Mundus teacher and alumna wins prestigious award

Paulette Desormeaux Parra, Mundus Journalism 2008-2010 cohort, has been recognised for her excellence in teaching journalism at Pontificia Universidad Católica de Chile - our South American exchange partner university. Congratulations Paulette! Here, she tells us a bit more about the award, what she teaches, and what kind of reporting projects her journalism students have been doing.

2018.04.19 | Hannah Spyksma

The award I won is called "Premio de Reconocimiento a la Excelencia Docente", so something like "Award of Recognition for Excellence in Teaching". At Pontificia Universidad Católica de Chile (UC) we are over 3500 teachers and they gave this award to 22 of us, so I feel really honoured.

I was the only journalism teacher to be awarded, and the only woman in my category (which is called "Initiation" - teachers that have been hired for less than 5 years). The winners are chosen by representatives of students, professors and authorities from UC.

In my case what they value the most is my commitment with my students, my innovative teaching methodology, my professional experience beyond university that I bring into the classroom, and the passion for investigative journalism I communicate to my students.

Many of them fall in love with journalism when they take my class, and realize how far they can go if they work hard, apply the investigative methodology that I teach them, and stay focused on the public service that journalism is about.

Basically, I created an innovative method that has proved to be consistently successful at teaching investigative journalism. 

With a practical approach to knowledge and learning, it has enabled students to systematically produce relevant investigative journalism stories, focusing on data, access to open sources and Freedom of Information Act requests. 

Since 2014 my students have won all the awards that are given in the country for excellence in journalism at the undergrad level.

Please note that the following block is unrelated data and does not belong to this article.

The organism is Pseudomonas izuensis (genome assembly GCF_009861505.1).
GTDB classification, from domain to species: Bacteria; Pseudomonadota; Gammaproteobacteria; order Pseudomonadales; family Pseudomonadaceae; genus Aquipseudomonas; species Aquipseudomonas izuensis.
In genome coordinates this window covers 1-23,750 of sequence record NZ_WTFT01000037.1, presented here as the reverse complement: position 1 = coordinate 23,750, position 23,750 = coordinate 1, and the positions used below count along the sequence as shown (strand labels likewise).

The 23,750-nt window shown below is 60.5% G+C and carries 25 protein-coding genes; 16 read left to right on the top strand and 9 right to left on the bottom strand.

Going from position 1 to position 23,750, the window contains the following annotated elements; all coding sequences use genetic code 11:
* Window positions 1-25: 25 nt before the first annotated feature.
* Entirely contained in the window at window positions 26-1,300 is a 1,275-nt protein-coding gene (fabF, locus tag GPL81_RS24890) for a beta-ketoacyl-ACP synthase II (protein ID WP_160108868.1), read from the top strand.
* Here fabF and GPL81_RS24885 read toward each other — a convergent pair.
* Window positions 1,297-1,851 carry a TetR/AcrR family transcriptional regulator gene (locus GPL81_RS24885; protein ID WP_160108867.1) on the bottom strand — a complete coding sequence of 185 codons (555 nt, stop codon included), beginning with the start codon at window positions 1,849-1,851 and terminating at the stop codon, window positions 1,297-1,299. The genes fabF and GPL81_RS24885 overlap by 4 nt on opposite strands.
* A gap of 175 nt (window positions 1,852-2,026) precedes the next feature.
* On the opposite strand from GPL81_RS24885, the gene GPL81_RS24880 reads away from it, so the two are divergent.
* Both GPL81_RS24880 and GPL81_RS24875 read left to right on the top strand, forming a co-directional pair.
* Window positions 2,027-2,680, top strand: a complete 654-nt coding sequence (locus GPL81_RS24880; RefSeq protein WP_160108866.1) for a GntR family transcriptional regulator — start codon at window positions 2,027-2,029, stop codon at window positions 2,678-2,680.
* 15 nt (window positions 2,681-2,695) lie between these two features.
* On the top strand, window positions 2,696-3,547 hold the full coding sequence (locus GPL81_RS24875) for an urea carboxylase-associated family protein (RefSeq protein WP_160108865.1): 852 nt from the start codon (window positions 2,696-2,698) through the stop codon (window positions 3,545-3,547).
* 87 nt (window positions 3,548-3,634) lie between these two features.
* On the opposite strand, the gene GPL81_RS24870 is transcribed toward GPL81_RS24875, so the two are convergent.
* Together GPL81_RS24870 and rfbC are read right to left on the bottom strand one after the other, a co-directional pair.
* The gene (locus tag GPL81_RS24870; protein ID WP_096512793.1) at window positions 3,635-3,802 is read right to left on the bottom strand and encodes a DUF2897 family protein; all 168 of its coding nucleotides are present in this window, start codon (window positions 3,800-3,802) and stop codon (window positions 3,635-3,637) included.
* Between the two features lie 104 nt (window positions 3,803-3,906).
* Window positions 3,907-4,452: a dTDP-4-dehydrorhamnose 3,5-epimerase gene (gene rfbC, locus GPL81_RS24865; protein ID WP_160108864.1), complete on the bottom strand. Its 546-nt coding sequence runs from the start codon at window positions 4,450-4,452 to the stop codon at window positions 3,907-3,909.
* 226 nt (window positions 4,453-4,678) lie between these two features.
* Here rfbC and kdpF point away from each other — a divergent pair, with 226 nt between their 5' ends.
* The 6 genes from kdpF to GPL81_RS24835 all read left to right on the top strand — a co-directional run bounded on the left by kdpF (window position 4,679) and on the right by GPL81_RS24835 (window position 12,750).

The stories they have produced and published as an outcome of this teaching method include the sterilization in public hospitals of women with mental disabilities, the misuse of public funds by parliamentarians, the illegal working conditions of inmates employed by private companies, among others.

I created this course  in 2013. It is called Advanced Journalism Workshop  and they learn how to do investigative journalism. I started with 4 students and two years later I had over 40 wanting to enroll and it became key before graduation. This semester I have 65 students taking the course, that now is divided in print press, audiovisual format and data journalism. 

Last year I also created a course on Transnational Investigative Journalism, in which my students investigate topics of public relevance that affect Chile and Perú, along with Peruvian students. When I started thinking of good partners to work with in this project, it was clear to me that I had to do it with my friend and former classmate at Mundus, Hildegard Willer, who teaches at the Pontificia Universidad Católica de Perú, in Lima. 

I have also trained reporters on investigative journalism methodology and data journalism in newsrooms in Chile, Paraguay and Cuba, and I cofounded and preside "Red de Periodistas Chile", a network of journalists that focuses on promoting freedom of expression, access to public information and investigative journalism in the country.

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(Image: supplied)

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